In 10 Cities Around Iraq, You are Helping People get Back to Work

Across Iraq, families have fled violence or find themselves living in cities recently liberated from ISIS control. Men need to find new jobs because their old way of life is gone. Many women are having to shoulder the responsibility of providing for their families alone because their husbands and sons did not survive. As they look at their options, you have come alongside to give encouragement—and fire-up their imaginations.

In refugee camps, in makeshift communities, and even at our health clinics, we work with our local friends and partners to identify people who have ideas for work. Friendships form as we drink tea with them, meet their kids, and listen to their stories. We inventory their skills and learn about their business plans, but the conversation is not just about earning an income. It’s about helping them renew their dignity and confidence in themselves. It is about communicating that they have worth simply because of who they are—not because of what they do or what was stolen from them.

Sitting with these families is more than just getting down to business. We are committed to living life together. We celebrate births and weddings. We cry over losses. We eat, laugh, and dance together. We become friends and family in the months and years that follow, because we are all in this together.

Over the last two months, your generosity helped 54 families in ten cities across Iraq to experience this kind of support and encouragement. These men and women started a variety of essential businesses—grocery stores, tailor shops, restaurants, skilled trades, stationery stores, salons, and more.

Here are some of their stories…

Aluminum Carpentry

Eight men finished a ten-week training course in aluminum carpentry this spring. They learned how to craft doors, windows, and cabinets from aluminum. Each participant worked on a series of projects with a partner, as well as one individual project.

These men came from different backgrounds. Some were Iraqi, some Syrian. Some spoke Kurdish, some spoke Arabic. Under other circumstances, they might not have trusted each other or had anything to do with each other. But this course brought them together to rebuild—and they worked together beautifully.

The class ended with a group project designing, fabricating, and installing a “child-friendly space” in a government building. These men can now improve their own homes—but more importantly, they can launch businesses and build for others. They can do so now, even while they’re still displaced. And they’ll be able to use their skills to rebuild when they return home.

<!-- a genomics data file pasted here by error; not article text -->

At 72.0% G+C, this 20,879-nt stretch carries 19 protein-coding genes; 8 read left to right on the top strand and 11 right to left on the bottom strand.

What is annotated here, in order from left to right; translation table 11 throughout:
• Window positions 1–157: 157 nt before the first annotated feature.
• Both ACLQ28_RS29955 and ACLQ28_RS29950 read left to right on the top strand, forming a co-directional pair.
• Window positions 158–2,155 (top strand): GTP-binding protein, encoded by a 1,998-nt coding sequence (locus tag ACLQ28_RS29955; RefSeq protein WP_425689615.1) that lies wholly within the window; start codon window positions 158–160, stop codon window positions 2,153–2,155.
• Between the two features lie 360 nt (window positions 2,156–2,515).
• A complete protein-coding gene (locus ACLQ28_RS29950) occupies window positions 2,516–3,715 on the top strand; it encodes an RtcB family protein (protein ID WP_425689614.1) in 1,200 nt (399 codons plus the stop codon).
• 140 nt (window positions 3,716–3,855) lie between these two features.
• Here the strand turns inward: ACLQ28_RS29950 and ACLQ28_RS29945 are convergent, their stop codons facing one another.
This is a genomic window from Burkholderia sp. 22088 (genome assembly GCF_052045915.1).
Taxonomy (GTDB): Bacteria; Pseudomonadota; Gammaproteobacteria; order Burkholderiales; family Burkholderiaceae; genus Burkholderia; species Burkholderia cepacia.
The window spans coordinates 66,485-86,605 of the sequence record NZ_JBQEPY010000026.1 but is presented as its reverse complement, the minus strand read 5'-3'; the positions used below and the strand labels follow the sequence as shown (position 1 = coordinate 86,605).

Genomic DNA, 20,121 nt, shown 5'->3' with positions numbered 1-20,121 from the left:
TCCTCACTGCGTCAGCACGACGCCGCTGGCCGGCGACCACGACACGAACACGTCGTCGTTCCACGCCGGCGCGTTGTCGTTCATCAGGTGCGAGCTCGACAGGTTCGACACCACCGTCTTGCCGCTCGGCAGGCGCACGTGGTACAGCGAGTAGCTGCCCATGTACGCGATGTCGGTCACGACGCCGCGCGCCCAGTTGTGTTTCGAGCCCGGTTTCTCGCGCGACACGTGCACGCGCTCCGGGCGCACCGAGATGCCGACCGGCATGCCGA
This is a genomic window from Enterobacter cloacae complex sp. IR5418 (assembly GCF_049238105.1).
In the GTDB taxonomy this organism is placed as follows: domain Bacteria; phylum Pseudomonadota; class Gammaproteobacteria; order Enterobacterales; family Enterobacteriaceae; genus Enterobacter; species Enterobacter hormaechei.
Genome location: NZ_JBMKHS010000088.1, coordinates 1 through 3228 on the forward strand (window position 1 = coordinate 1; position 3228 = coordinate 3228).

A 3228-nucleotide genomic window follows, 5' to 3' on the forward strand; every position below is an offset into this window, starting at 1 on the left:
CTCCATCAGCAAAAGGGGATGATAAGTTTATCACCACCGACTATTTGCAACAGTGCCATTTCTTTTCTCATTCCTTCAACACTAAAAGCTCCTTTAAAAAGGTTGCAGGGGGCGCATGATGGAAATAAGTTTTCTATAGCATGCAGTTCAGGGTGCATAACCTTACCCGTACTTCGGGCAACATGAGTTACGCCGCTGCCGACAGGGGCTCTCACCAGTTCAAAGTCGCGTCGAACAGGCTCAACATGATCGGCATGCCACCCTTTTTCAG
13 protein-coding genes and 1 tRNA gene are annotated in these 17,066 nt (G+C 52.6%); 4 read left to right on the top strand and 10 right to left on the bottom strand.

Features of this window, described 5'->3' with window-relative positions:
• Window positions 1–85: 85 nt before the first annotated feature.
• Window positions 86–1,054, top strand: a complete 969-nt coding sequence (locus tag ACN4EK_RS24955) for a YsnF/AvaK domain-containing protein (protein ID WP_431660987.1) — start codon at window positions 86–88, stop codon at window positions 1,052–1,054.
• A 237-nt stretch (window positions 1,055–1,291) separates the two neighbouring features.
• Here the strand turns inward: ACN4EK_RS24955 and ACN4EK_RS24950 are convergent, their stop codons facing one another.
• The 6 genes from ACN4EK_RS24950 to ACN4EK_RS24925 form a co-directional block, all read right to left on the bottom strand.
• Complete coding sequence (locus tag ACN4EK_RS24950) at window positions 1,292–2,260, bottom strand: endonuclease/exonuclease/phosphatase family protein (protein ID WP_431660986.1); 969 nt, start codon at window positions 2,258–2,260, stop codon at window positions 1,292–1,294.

Your support gives them a bright future.


Chickens and sheep are more than just a source of food. The eggs and dairy products they provide can be sold, and the animals themselves bring companionship and joy to families who have lost so much. Plus, for those who tended livestock before they were displaced, these animals are a wonderful reminder of life as it used to be—and what it can be again.

Your generosity helped a woman named Zahraa buy a small flock of sheep after her husband died from cancer. She sells homemade yogurt made from the milk to provide for her five children and for her extended family who moved in with her when they fled west Mosul.

Zahraa has many burdens to carry but is grateful to be able to buy necessities for her family because of her business.


The battle for Mosul raged for eight months, destroying much of the city. Local business owners need to rebuild and repair their shops before they can open. Your generosity helped a man named Thamer repair walls and repaint his bakery. He specializes in selling the round, flat bread that is a staple of Iraqi cuisine.

Thamer’s business not only sells bread to families but can also supply restaurants and sandwich shops in the area. Each new business in this war-torn city is part of a network of supply and demand that contributes to rebuilding the whole economy.

To see a thriving shop where there was once an empty shell of a building brings hope to everyone who passes by. It’s a reminder that things can get better. That Mosul can come back from this.

Thank you for walking beside each of these people as they rebuild their lives from the rubble of war.